I tried to find the words to sum up this year’s Fantasia experience but come up short. My love of film and festival endurance were tested this festival season by the desire to also volunteer for Montreal’s Rock Camp for Girls, trying in vain to keep up with the Fantasia post-screening parties and, most of all, be a more than usual critical and demanding eye for innovative films.
So far, I’ve reported on those films that struck me the most. Below are four more of the films that have made this 17th edition of Fantasia a memorable one indeed.
Across the River (Oltre Il Guado) (Italy, 2013)
In anticipation of what was rumoured to be one of the most efficient atmospheric horror films, I could barely wait for the world premiere of Lorenzo Bianchini’s Across the River. In this movie, a wildlife biologist is tracking the patterns of predator and prey while staying in a small RV.
Following the travels of a fox, he ventures further down the river and deeper into the forest where he discovers an abandoned village. While he ventures into the dark of the night, an old man hearing the sounds of the forest remembers a nightmare that is far too real.
Across the River is an extremely atmospheric film where the set is alive with horrific possibilities. Intriguing camera choices, including the use of the wildlife biologist’s own infrared cameras, provide the meat of a slow build towards a horrific conclusion. The soundtrack of rain, critters, and the deafening unnatural silence that occurs in the forest right before the strike of a predator joins forces with the camerawork to create a bone chilling atmosphere.
Indeed, Across the River is a slow paced but tense film which will evoke in small town viewers the horrors of local history and those places marked by them. As for city folk, the dark and strangeness of the wild will surely contribute to nail biting mounting stress.
Love Eternal (Ireland, 2013)
I hesitated to see Love Eternal because the premise sent off alarm bells about the perpetuation of violence against women. Furthermore, it echos Vampire (Iwai, 2011), a film I unfortunately saw a couple years ago that left me enraged and caused more than seven women to walk out during the screening.
Based on the Japanese novel In Love with the Dead by Kei Oishi, Brendan Muldowney’s Love Eternal isn’t like the disturbing bullshit that is Vampire.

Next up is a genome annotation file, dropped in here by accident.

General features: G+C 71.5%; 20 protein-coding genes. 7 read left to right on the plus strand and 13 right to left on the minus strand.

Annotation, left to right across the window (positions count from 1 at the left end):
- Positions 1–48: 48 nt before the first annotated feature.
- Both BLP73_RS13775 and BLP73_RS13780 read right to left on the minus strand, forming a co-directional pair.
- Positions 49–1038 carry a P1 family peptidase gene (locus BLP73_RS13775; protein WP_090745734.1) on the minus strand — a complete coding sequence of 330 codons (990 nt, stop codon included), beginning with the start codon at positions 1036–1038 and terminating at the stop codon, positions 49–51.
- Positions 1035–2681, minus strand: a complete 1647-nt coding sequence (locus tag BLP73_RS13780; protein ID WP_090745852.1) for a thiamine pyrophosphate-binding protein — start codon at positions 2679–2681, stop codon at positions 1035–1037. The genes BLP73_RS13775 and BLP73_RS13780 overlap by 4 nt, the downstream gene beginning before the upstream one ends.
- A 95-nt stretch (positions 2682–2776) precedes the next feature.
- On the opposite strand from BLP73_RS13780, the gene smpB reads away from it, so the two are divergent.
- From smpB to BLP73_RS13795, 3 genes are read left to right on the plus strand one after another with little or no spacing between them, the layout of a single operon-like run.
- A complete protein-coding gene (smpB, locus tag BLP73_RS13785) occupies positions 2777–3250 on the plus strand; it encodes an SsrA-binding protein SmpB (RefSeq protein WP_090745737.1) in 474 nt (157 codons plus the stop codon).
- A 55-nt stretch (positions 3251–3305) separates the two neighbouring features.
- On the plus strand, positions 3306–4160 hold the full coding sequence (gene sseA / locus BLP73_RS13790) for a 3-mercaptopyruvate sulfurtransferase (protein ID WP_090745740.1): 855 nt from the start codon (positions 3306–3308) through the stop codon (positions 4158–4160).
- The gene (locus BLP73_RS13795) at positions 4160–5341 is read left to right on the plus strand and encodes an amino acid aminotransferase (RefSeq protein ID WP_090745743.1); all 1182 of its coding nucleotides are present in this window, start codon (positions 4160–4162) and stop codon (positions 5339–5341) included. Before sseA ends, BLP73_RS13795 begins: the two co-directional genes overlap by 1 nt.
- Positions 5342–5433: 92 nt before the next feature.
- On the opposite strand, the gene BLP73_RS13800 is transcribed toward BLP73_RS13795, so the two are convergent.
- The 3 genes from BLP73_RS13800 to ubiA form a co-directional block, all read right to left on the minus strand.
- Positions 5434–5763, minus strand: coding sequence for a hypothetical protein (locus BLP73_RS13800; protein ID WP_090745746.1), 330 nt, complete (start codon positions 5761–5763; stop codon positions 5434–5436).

Love Eternal is the story of Ian who, as a teenager, stumbles upon the dead body of a young girl, a sight that leaves him traumatized. An extremely introverted man, Ian locks himself up until a second tragic event forces him out.
As he debates whether he can be part of the world of the living or join others in death, he finds himself in the woods again, in the company of yet another dead woman. Thus begins Ian’s odd and somewhat macabre emergence from a world of solitude and stunted growth towards various forms of human connection.
There’s no way to shy around the fact that Love Eternal is weird and the premise kinda fucked up. The performances are strong (especially that of Pollyanna McIntosh as the grieving Naomi), the humour deadpan and the cinematography is well mastered.
It is a film about walking, or rather freezing, between life and death. Ultimately about loss and companionship, this film is redeemed by Ian’s transformation and moves past the troubling fetishizing of dead women.
Vessel (Australia, 2013)
Cianco’s microbudget debut film Vessel, is one of the films I was most looking forward to this season. Before I had the chance to see it, I caught wind of a few negative reviews and began to have doubts. No need for worry. Vessel delivered exactly what I had expected, in the best of ways.
This is the story of Ash who feels himself drained slowly of what he deems are the markers of his humanity. We follow him as he juggles with a gift that feels more and more like a curse.
In Ash’s world, a special group of people named interfacers have been part of a secret government operation acting as informants through their ability communicate with extraterrestrials. The secrecy of this program and Ash’s crumbling pysche bring into question whether this covert world stems from a mental health affliction and/or a side effect of his drug use.
Vessel is one of those fresh ambitious small films that makes Fantasia a cathartic experience in terms of the contemplation of human emotions and relationships. It looks at what brings people to the brink and the choices that need to be made when on the edge of one’s cohesive sense of self.
The cinematography by Aaoron Farrugia is compelling and successful in creating a city of desolate forgotten spaces where the fringe goes to rest, eat, or take a hit of some strange unknown substance. The acting by Mark Diaco is engrossing and compelling and is, along with the cinematography, the key to making this film work as a whole.
You’re Next ( U.S.A., 2011)
Last but not least, Adam Wingard’s You’re Next has been making waves ’round the festival circuit for a couple years. Finally, it’s broken through it’s shackles and hit the Fantasia screen.
There was a ton of hype surrounding this film, however, I’m not big on home invasion movies. Since Funny Games (and the remake), I just wonder when I see this type of film hitting big screens – is this just torture porn meant to make people feel unsafe in their own homes?
Thankfully, Wingard’s You’re Next isn’t a redundant film trying to ride the curtails of Funny Games. In fact, it hits a home run when it comes to refreshing the home invasion flick.
You’re Next is shocking, hilarious and adrenaline pumping throughout. The less said, the better. Go Watch This. Bring Friends.